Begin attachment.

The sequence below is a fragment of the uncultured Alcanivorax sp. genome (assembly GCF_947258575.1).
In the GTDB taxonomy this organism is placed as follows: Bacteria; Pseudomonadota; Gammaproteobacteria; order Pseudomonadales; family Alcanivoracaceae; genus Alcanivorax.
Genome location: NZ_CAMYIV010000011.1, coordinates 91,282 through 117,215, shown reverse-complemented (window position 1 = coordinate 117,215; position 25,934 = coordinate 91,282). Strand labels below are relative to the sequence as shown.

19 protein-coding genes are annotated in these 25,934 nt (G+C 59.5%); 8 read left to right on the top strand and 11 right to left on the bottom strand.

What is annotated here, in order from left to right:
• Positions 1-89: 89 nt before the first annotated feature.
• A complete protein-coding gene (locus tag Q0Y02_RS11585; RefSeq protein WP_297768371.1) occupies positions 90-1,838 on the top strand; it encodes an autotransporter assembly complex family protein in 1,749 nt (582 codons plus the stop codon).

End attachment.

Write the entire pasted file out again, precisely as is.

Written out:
The sequence below is a fragment of the uncultured Alcanivorax sp. genome (assembly GCF_947258575.1).
In the GTDB taxonomy this organism is placed as follows: Bacteria; Pseudomonadota; Gammaproteobacteria; order Pseudomonadales; family Alcanivoracaceae; genus Alcanivorax.
Genome location: NZ_CAMYIV010000011.1, coordinates 91,282 through 117,215, shown reverse-complemented (window position 1 = coordinate 117,215; position 25,934 = coordinate 91,282). Strand labels below are relative to the sequence as shown.

19 protein-coding genes are annotated in these 25,934 nt (G+C 59.5%); 8 read left to right on the top strand and 11 right to left on the bottom strand.

What is annotated here, in order from left to right:
• Positions 1-89: 89 nt before the first annotated feature.
• A complete protein-coding gene (locus tag Q0Y02_RS11585; RefSeq protein WP_297768371.1) occupies positions 90-1,838 on the top strand; it encodes an autotransporter assembly complex family protein in 1,749 nt (582 codons plus the stop codon).